fstatfs64 (2)

NAME

statfs, fstatfs - get filesystem statistics

SYNOPSIS

#include <sys/vfs.h> /* or <sys/statfs.h> */
int statfs(const char *path, struct statfs *buf);
 
int fstatfs(int fd, struct statfs *buf);

DESCRIPTION

The statfs() system call returns information about a mounted filesystem. path is the pathname of any file within the mounted filesystem. buf is a pointer to a statfs structure defined approximately as follows:

struct statfs { __fsword_t f_type; /* Type of filesystem (see below) */ __fsword_t f_bsize; /* Optimal transfer block size */ fsblkcnt_t f_blocks; /* Total data blocks in filesystem */ fsblkcnt_t f_bfree; /* Free blocks in filesystem */ fsblkcnt_t f_bavail; /* Free blocks available to unprivileged user */ fsfilcnt_t f_files; /* Total file nodes in filesystem */ fsfilcnt_t f_ffree; /* Free file nodes in filesystem */ fsid_t f_fsid; /* Filesystem ID */ __fsword_t f_namelen; /* Maximum length of filenames */ __fsword_t f_frsize; /* Fragment size (since Linux 2.6) */ __fsword_t f_flags; /* Mount flags of filesystem (since Linux 2.6.36) */ __fsword_t f_spare[xxx]; /* Padding bytes reserved for future use */
};

The following filesystem types may appear in f_type:

ADFS_SUPER_MAGIC 0xadf5
AFFS_SUPER_MAGIC 0xadff
AFS_SUPER_MAGIC 0x5346414f
ANON_INODE_FS_MAGIC 0x09041934 /* Anonymous inode FS (for pseudofiles that have no name; e.g., epoll, signalfd, bpf) */
AUTOFS_SUPER_MAGIC 0x0187
BDEVFS_MAGIC 0x62646576
BEFS_SUPER_MAGIC 0x42465331
BFS_MAGIC 0x1badface
BINFMTFS_MAGIC 0x42494e4d
BPF_FS_MAGIC 0xcafe4a11
BTRFS_SUPER_MAGIC 0x9123683e
BTRFS_TEST_MAGIC 0x73727279
CGROUP_SUPER_MAGIC 0x27e0eb /* Cgroup pseudo FS */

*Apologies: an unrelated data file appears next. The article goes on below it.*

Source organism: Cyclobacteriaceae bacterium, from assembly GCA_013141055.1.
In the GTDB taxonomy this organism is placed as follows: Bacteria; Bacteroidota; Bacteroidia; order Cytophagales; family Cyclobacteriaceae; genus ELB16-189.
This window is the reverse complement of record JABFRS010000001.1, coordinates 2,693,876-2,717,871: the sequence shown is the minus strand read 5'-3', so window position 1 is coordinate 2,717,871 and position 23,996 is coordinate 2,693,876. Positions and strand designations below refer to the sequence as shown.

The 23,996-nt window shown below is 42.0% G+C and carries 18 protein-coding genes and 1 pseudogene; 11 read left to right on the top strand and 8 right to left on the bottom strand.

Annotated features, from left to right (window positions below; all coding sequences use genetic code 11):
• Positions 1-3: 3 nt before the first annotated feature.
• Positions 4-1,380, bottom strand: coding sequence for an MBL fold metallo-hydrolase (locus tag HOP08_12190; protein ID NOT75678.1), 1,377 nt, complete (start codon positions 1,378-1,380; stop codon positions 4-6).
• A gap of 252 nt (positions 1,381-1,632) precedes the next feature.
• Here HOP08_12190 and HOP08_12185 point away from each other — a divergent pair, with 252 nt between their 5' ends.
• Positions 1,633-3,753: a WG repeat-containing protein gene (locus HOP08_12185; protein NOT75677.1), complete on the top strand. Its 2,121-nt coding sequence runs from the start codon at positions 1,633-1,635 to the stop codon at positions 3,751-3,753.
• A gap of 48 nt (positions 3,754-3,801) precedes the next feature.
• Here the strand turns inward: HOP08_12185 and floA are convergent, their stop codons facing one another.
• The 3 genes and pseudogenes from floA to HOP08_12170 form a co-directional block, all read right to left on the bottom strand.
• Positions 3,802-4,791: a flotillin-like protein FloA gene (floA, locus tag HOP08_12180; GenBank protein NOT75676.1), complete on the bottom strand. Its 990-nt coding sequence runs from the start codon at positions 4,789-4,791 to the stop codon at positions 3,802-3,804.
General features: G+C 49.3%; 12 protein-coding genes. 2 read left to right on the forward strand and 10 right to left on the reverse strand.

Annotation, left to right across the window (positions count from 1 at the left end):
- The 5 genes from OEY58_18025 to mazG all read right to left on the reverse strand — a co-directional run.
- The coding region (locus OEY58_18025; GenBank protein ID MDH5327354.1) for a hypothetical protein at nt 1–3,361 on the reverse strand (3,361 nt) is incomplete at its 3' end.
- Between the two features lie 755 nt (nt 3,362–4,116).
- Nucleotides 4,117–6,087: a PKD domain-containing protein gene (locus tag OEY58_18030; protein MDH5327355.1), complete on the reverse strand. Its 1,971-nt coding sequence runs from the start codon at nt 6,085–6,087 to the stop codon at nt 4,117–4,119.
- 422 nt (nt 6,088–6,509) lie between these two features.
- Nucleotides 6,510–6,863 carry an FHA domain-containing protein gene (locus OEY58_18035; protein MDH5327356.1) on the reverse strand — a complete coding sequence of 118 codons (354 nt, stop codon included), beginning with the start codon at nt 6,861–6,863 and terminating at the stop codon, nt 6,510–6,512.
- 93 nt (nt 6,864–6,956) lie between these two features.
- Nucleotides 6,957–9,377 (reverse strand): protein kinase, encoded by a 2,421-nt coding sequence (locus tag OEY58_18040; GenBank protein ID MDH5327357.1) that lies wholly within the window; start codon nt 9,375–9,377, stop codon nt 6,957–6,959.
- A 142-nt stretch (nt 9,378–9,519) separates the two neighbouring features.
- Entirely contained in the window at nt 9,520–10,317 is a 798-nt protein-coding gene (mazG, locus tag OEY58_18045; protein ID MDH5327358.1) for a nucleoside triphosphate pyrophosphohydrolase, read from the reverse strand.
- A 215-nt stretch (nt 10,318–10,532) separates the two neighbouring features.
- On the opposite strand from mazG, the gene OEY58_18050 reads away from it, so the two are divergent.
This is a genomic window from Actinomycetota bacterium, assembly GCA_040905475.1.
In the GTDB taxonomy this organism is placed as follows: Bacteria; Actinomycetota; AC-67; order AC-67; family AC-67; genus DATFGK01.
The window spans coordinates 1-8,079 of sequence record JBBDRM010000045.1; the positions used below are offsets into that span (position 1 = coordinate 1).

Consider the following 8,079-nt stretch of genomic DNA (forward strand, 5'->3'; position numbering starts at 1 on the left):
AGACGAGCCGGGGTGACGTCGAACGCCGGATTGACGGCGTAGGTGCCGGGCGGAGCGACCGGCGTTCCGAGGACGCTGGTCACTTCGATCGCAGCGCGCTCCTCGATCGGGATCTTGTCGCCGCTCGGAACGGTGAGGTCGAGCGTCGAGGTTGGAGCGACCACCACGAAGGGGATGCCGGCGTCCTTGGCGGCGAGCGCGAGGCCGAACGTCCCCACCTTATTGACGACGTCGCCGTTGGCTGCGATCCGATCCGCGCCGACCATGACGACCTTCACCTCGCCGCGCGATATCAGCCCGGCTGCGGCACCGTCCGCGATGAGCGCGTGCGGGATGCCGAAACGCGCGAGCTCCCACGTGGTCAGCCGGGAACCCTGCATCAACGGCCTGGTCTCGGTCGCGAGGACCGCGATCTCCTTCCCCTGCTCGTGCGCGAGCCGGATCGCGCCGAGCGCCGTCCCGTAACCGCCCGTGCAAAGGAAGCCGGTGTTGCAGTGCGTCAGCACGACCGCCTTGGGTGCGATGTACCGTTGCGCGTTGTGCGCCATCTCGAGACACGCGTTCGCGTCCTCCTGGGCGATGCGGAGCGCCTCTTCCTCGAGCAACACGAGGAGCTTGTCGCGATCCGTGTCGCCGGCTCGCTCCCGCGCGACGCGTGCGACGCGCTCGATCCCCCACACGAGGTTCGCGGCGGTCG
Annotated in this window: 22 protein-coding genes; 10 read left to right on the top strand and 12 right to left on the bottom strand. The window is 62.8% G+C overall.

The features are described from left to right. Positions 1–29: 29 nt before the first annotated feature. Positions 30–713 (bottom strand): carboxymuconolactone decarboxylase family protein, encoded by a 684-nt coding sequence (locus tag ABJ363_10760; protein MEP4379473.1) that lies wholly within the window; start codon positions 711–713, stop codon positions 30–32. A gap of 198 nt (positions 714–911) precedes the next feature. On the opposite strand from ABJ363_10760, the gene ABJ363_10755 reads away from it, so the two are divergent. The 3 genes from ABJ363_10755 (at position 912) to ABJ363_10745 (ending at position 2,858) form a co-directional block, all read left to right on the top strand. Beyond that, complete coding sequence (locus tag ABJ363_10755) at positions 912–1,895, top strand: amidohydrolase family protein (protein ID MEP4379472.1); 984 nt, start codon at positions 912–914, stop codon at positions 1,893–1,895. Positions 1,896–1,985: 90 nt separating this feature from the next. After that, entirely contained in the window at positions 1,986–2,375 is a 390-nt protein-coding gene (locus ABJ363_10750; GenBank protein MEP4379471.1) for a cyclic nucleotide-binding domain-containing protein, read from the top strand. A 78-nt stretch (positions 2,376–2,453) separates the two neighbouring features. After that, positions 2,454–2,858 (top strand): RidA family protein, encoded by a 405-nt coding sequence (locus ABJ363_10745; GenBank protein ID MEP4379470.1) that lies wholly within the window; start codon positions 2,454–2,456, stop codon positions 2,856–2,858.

CGROUP2_SUPER_MAGIC 0x63677270 /* Cgroup v2 pseudo FS */
CIFS_MAGIC_NUMBER 0xff534d42
CODA_SUPER_MAGIC 0x73757245
COH_SUPER_MAGIC 0x012ff7b7
CRAMFS_MAGIC 0x28cd3d45
DEBUGFS_MAGIC 0x64626720
DEVFS_SUPER_MAGIC 0x1373 /* Linux 2.6.17 and earlier */
DEVPTS_SUPER_MAGIC 0x1cd1
ECRYPTFS_SUPER_MAGIC 0xf15f
EFIVARFS_MAGIC 0xde5e81e4
EFS_SUPER_MAGIC 0x00414a53
EXT_SUPER_MAGIC 0x137d /* Linux 2.0 and earlier */
EXT2_OLD_SUPER_MAGIC 0xef51
EXT2_SUPER_MAGIC 0xef53
EXT3_SUPER_MAGIC 0xef53
EXT4_SUPER_MAGIC 0xef53
F2FS_SUPER_MAGIC 0xf2f52010
FUSE_SUPER_MAGIC 0x65735546
FUTEXFS_SUPER_MAGIC 0xbad1dea /* Unused */
HFS_SUPER_MAGIC 0x4244
HOSTFS_SUPER_MAGIC 0x00c0ffee
HPFS_SUPER_MAGIC 0xf995e849
HUGETLBFS_MAGIC 0x958458f6
ISOFS_SUPER_MAGIC 0x9660
JFFS2_SUPER_MAGIC 0x72b6
JFS_SUPER_MAGIC 0x3153464a
MINIX_SUPER_MAGIC 0x137f /* original minix FS */
MINIX_SUPER_MAGIC2 0x138f /* 30 char minix FS */
MINIX2_SUPER_MAGIC 0x2468 /* minix V2 FS */
MINIX2_SUPER_MAGIC2 0x2478 /* minix V2 FS, 30 char names */
MINIX3_SUPER_MAGIC 0x4d5a /* minix V3 FS, 60 char names */
MQUEUE_MAGIC 0x19800202 /* POSIX message queue FS */
MSDOS_SUPER_MAGIC 0x4d44